Wednesday, September 18, 2019

Charlie Michael's "French Blockbusters"

Charlie Michael is Visiting Assistant Professor of Film & Media at Emory University in Atlanta. His recent research focuses on contemporary media industries with particular emphasis on the cultural politics of contemporary French cinema.

Michael applied the “Page 99 Test” to his new book French Blockbusters: Cultural Politics of a Transnational Cinema, and reported the following:
Page 99 sits squarely in the middle of Chapter 3. This section of the book pivots from the more contextual accounts offered in the introduction and first two chapters to a focused study of just one title – Amélie / Le Fabuleux destin d’Amélie Poulain (Jean-Pierre Jeunet 2001). The subsection that appears on this particular page – ‘The Initial Debate’ – begins to unpack the cascade of public responses to the film’s success in France. Notably, after the initial phase of excitement about Amélie’s box office, a controversy brewed when a prominent film critic eviscerated the film, panning its glossy aesthetic and accusing Jeunet of an irresponsible ‘whitewashing’ of the racially diverse quartier where the story putatively takes place. Rather than add to the voluminous literature on these rather specific charges, the chapter instead reads between their lines, teasing out their connections to later academic work on the film, and relating them to much longer-term ideological divisions in the French culture industries.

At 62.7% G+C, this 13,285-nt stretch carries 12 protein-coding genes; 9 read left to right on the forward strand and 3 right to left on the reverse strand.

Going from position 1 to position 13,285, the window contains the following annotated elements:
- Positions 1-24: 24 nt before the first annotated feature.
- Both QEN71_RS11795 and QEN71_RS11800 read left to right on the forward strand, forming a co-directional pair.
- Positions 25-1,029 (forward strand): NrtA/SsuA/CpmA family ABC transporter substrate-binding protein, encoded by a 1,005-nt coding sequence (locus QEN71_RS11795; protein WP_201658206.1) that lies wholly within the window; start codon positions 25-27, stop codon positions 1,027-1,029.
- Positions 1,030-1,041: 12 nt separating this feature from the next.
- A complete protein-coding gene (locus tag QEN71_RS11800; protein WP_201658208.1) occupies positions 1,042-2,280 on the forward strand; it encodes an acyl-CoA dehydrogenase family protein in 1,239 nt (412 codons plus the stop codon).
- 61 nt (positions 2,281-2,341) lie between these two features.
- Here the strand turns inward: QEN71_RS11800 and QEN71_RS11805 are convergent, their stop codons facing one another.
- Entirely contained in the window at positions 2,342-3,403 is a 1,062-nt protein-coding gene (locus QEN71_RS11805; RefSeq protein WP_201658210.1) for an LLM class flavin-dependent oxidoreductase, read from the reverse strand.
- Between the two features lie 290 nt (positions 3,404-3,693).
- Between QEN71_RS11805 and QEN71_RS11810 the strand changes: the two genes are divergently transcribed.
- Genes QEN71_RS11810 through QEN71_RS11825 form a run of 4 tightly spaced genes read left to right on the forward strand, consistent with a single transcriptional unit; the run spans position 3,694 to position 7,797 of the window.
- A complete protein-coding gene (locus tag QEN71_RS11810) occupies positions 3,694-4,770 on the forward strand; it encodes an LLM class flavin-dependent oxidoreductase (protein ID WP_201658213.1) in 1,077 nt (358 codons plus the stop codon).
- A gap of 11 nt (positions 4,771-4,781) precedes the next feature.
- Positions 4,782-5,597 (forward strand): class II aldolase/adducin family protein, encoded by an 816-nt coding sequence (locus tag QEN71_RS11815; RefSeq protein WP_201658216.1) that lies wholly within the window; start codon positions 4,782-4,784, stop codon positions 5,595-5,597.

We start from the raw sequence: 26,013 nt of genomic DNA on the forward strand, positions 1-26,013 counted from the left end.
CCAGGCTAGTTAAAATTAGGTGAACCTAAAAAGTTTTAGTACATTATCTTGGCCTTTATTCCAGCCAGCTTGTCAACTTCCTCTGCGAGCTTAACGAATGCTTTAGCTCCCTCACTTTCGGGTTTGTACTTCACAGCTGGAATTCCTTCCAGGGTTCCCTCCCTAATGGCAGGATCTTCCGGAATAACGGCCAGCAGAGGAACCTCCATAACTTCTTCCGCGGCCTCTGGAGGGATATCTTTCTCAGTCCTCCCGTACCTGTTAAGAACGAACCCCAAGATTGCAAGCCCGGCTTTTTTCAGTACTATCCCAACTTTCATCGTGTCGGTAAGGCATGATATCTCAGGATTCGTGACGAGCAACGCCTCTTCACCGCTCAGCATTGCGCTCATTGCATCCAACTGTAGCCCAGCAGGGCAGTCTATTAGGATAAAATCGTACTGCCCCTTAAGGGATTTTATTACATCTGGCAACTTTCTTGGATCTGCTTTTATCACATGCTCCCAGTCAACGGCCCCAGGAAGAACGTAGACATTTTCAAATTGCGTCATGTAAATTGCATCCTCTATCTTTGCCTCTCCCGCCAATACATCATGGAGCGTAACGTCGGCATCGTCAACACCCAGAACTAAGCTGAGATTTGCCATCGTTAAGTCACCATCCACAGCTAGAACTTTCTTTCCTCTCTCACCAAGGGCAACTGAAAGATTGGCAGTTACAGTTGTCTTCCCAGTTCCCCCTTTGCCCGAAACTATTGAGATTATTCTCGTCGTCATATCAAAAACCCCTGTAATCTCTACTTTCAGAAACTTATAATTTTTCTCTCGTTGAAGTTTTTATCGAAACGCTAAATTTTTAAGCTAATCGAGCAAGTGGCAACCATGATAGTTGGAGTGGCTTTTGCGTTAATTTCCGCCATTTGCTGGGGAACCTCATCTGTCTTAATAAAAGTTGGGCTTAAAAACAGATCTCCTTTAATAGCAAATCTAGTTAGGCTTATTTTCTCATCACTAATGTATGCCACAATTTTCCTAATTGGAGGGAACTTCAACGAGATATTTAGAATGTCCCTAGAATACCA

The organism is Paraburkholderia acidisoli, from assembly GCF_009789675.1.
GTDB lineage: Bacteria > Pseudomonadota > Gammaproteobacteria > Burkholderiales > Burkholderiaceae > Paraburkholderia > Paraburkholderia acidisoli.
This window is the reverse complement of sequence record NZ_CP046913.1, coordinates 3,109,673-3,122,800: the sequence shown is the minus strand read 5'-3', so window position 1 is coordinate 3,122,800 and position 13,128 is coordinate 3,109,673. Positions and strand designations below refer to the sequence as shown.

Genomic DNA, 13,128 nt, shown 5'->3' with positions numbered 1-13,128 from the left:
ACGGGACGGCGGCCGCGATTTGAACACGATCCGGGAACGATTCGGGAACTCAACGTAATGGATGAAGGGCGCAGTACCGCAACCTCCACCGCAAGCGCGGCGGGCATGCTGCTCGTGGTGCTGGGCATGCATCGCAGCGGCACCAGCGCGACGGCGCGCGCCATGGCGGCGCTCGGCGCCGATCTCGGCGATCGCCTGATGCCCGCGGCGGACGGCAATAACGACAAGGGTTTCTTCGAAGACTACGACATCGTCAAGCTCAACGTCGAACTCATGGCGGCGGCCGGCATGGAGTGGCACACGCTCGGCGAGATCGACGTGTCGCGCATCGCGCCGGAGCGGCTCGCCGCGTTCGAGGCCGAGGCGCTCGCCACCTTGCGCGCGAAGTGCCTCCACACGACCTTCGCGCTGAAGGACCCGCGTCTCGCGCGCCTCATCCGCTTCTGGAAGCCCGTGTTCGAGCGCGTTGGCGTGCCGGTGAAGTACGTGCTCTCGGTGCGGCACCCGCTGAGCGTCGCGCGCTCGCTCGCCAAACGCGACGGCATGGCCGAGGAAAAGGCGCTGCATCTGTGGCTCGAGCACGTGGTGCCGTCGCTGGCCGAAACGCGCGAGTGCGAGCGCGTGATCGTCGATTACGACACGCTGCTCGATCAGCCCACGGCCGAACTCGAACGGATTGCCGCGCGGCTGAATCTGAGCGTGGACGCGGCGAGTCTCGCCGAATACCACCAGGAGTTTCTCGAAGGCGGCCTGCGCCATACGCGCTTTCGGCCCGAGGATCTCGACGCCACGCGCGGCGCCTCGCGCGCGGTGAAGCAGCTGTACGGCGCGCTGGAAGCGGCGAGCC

While it most likely does not give an accurate representation of the book’s argument as a whole, this page does in many ways encapsulate the methodological intervention of French Blockbusters, which brings together industrial history, film aesthetics and film reception in ways that few previous accounts even attempt. In so doing, the account is less concerned with unveiling a nascent genre or style than it is with measuring the consequences of French cinema’s recent commercial ‘bigness’. Since the mid-1980s, government policy reforms have gradually pushed domestic producers to pursue market-based practices attuned to the challenge of competing with Hollywood franchises. In the 2000s and 2010s, the behind-the-scenes search for a healthy balance – a ‘cultural diversity’ – between commercialized grandeur and arthouse prestige became a persistent concern across the industry. And in the meantime, French film culture became so obsessed with measuring the relative merits of its success that each breakout hit (or catastrophic failure) seemed to add fuel to the fire. From this longer perspective, the Amélie moment looks like just the first episode in an ongoing debate about the cultural legitimacy of popular cinematic forms – followed later by vigorous installments about the period piece Des Dieux et des hommes / Of Gods and Men (Beauvois, 2010), the buddy comedy Intouchables / Untouchable (Toledano and Nakache 2011) and the sci-fi epic Valerian and the City of a Thousand Planets (Besson 2017), among many, many others. Perched as they are on a fragile terrain of ideological fissures, these recent ‘local blockbusters’ from France resonate with the unrest of a culture industry embroiled in the throes of a prolonged period of uneven transition.
Learn more about French Blockbusters at the Edinburgh University Press website.

--Marshal Zeringue